An October 2013 paper, Equivalent Cost for Equivalent Benefits: Primary DC Plans in the Public Sector, issued by TIAA-CREF refutes the belief that defined benefit plans provide better benefits at lower costs to public sector employees than defined contribution plans. The paper contradicts a report published in 2008 by the National Institute on Retirement Security (“NIRS”).
The TIAA-CREF report details the underfunding that is common in public-sector defined benefit plans, stating that due to increasing plan costs and declining tax revenues, only 80% of the estimated annual required contributions are being paid. As a result, states and local governments have been exploring options to reform public pensions. The paper asserts that a risk-managed defined contribution plan can, in fact, provide cost advantages over traditional defined benefit plans. These types of defined contribution plans are not analogous to private company 401(k) plans, but are instead more similar to 401(a) and 403(b) plans sponsored by universities.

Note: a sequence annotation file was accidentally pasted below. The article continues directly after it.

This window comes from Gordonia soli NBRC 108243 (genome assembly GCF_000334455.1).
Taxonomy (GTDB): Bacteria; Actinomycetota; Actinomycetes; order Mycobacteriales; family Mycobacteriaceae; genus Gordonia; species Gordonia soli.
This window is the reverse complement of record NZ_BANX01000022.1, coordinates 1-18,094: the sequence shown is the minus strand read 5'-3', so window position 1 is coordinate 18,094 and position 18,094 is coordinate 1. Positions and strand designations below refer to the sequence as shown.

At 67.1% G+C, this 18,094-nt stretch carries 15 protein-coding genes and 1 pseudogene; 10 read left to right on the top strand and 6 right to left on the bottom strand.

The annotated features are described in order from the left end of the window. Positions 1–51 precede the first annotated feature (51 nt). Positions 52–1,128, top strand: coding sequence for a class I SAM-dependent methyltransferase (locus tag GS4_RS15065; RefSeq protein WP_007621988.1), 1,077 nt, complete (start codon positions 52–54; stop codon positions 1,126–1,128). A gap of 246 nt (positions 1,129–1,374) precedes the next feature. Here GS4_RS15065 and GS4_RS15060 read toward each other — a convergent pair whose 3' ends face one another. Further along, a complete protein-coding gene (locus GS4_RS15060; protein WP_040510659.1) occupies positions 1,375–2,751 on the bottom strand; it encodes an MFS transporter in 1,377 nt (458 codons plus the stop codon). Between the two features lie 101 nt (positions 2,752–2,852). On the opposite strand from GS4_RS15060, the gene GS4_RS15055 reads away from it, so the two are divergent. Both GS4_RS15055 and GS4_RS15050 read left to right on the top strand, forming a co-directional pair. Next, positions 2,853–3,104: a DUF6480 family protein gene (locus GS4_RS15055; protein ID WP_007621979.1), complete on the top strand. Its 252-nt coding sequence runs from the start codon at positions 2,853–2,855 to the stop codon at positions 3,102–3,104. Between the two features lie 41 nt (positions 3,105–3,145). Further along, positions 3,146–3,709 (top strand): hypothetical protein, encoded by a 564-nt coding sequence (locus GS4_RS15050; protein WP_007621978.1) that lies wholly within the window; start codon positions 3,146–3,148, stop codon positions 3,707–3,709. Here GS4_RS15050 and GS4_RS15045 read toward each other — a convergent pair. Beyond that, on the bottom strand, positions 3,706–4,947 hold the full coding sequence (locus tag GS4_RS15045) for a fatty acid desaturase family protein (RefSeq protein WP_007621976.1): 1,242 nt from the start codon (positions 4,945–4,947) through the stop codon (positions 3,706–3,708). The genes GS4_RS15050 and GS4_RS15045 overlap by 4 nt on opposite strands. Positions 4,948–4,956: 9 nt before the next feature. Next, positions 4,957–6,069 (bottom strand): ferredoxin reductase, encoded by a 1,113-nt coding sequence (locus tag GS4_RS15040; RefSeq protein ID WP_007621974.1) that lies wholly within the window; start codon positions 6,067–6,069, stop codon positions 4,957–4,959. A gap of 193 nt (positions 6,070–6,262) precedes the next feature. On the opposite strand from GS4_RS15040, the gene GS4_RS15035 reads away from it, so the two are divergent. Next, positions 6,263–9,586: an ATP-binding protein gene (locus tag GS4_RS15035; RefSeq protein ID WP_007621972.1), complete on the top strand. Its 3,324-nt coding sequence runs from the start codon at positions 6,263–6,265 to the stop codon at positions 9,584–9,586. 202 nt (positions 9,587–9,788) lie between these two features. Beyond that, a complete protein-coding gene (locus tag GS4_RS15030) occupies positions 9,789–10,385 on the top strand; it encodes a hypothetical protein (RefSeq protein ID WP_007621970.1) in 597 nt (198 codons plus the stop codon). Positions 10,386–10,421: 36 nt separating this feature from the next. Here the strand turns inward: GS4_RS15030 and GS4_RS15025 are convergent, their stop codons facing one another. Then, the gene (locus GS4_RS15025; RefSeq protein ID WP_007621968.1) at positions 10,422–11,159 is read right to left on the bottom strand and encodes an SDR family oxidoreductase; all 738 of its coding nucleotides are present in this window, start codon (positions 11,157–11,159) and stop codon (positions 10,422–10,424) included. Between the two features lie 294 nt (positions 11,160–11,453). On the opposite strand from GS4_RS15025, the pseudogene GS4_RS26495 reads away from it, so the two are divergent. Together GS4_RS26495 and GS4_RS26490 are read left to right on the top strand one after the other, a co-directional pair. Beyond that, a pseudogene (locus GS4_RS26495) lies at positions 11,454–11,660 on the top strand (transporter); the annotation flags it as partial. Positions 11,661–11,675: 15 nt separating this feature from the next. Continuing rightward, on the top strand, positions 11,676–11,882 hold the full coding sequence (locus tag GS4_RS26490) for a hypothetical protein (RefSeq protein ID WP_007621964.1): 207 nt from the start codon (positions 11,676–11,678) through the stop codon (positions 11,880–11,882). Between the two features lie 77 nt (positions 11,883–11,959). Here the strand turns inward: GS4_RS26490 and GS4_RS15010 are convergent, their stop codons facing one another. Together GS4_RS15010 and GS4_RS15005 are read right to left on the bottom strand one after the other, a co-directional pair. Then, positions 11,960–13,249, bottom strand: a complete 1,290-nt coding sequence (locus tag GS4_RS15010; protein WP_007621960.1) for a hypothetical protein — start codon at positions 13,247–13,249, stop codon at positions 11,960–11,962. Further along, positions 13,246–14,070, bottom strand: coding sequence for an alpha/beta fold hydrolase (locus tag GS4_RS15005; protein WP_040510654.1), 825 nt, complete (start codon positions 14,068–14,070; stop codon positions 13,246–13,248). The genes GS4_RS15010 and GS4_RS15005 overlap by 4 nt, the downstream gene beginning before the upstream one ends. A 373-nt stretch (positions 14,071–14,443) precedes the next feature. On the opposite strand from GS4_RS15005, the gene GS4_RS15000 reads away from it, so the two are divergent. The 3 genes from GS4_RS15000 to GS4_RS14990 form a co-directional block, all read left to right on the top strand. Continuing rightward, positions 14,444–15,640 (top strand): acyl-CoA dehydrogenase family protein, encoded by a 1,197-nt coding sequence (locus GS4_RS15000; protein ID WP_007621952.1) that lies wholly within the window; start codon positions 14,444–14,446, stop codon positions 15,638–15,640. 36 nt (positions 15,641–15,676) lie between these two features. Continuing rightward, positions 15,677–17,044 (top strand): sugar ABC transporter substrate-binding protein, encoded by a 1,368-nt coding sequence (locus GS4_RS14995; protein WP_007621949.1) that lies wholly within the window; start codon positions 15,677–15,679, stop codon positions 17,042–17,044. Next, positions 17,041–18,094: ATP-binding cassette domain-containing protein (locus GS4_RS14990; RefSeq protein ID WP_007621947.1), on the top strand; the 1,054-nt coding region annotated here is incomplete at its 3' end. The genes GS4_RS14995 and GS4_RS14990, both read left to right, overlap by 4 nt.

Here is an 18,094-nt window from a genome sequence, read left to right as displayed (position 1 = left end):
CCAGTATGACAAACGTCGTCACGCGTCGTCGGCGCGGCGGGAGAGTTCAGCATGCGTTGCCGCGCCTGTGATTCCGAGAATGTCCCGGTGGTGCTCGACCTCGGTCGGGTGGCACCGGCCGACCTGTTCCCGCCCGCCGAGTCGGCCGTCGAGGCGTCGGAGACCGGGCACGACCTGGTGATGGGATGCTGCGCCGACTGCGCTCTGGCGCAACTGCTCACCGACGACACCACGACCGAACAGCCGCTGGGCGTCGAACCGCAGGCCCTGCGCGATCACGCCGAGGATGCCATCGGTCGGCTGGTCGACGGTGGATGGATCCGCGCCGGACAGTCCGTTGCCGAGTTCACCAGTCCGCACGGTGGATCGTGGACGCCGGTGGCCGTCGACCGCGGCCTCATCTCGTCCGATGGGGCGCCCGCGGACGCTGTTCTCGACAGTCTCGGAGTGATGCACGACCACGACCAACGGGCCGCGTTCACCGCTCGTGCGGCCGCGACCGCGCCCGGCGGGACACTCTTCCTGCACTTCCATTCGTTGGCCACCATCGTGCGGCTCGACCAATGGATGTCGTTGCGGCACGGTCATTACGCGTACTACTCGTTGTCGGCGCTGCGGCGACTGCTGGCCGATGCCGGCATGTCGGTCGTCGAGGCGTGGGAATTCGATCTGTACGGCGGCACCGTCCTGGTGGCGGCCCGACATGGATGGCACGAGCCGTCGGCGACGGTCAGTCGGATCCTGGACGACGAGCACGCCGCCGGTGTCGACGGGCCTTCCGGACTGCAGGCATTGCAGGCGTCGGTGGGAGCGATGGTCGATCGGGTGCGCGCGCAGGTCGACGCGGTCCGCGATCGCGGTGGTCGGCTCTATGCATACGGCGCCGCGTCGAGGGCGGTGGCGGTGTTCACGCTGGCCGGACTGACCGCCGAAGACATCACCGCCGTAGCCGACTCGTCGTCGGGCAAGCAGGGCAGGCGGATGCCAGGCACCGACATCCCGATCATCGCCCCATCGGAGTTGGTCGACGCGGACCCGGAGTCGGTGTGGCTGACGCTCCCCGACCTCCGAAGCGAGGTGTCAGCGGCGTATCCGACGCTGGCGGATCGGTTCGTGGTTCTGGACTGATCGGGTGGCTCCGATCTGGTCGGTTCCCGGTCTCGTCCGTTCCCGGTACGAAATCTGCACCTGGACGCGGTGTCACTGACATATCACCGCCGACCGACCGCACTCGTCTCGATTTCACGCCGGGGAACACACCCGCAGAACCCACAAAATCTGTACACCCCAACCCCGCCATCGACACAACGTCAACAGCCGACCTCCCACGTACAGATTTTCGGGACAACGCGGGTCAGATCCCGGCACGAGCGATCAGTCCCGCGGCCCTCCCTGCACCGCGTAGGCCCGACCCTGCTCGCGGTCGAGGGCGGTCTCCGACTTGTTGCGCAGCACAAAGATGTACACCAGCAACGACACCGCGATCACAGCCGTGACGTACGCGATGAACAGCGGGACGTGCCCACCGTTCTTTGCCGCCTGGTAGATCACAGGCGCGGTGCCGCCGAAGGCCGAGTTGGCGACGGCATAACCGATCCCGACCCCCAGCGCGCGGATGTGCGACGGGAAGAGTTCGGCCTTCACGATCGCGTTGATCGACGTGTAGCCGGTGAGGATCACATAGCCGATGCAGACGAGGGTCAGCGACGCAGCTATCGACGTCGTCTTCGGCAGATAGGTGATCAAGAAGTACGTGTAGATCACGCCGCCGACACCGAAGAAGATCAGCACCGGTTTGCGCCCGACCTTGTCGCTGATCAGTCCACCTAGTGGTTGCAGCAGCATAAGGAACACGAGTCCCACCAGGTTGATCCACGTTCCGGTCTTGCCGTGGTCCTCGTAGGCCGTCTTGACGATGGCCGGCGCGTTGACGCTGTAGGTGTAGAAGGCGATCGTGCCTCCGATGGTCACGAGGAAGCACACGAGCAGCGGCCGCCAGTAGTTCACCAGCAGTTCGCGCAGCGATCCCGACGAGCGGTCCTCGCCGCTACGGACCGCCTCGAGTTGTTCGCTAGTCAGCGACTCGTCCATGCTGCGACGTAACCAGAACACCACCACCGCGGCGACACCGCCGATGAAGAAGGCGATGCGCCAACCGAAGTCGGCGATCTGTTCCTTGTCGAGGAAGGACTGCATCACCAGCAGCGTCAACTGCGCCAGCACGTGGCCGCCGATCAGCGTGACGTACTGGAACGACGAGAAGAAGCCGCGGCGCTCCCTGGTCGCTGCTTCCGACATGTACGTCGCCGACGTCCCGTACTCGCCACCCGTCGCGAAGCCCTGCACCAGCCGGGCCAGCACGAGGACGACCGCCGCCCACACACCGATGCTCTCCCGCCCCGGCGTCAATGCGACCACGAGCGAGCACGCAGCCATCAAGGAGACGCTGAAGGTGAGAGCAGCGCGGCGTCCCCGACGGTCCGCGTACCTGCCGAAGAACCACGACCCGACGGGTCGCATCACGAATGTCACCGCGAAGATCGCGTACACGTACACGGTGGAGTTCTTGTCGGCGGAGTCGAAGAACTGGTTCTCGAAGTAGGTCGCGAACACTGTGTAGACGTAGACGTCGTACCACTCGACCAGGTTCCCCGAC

The NIRS report claims that, for a given level of retirement income, defined benefit plans have 46% lower costs than defined contribution plans. The cost savings is attributed to:
• Longevity risk pooling through annuitized payouts (15%)
• Maintenance of a constant asset allocation mix (5%)
• Low-fee, professional management of plan assets (26%).
The TIAA-CREF report maintains that each of these efficiencies can be incorporated into best-practice, risk managed defined contribution plans. The report concludes that best-practice defined contribution plans “are a viable, sustainable option for providing retirement security to workers.”